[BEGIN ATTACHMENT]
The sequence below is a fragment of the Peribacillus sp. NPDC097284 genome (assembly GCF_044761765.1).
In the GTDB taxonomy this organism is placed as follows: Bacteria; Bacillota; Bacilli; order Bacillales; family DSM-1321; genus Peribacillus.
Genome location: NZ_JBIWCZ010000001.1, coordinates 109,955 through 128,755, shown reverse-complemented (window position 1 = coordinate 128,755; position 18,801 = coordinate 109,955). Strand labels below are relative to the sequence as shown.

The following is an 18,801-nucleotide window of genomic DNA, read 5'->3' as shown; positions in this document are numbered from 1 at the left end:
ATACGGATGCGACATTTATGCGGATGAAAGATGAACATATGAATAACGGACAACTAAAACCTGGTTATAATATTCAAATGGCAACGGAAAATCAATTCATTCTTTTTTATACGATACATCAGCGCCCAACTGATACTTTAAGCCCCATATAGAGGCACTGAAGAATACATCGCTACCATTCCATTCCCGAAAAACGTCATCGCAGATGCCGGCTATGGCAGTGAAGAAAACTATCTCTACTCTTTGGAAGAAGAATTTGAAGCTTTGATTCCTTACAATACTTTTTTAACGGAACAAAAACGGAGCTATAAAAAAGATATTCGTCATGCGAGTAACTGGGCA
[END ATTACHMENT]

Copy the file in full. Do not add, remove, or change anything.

The sequence below is a fragment of the Peribacillus sp. NPDC097284 genome (assembly GCF_044761765.1).
In the GTDB taxonomy this organism is placed as follows: Bacteria; Bacillota; Bacilli; order Bacillales; family DSM-1321; genus Peribacillus.
Genome location: NZ_JBIWCZ010000001.1, coordinates 109,955 through 128,755, shown reverse-complemented (window position 1 = coordinate 128,755; position 18,801 = coordinate 109,955). Strand labels below are relative to the sequence as shown.

The following is an 18,801-nucleotide window of genomic DNA, read 5'->3' as shown; positions in this document are numbered from 1 at the left end:
ATACGGATGCGACATTTATGCGGATGAAAGATGAACATATGAATAACGGACAACTAAAACCTGGTTATAATATTCAAATGGCAACGGAAAATCAATTCATTCTTTTTTATACGATACATCAGCGCCCAACTGATACTTTAAGCCCCATATAGAGGCACTGAAGAATACATCGCTACCATTCCATTCCCGAAAAACGTCATCGCAGATGCCGGCTATGGCAGTGAAGAAAACTATCTCTACTCTTTGGAAGAAGAATTTGAAGCTTTGATTCCTTACAATACTTTTTTAACGGAACAAAAACGGAGCTATAAAAAAGATATTCGTCATGCGAGTAACTGGGCA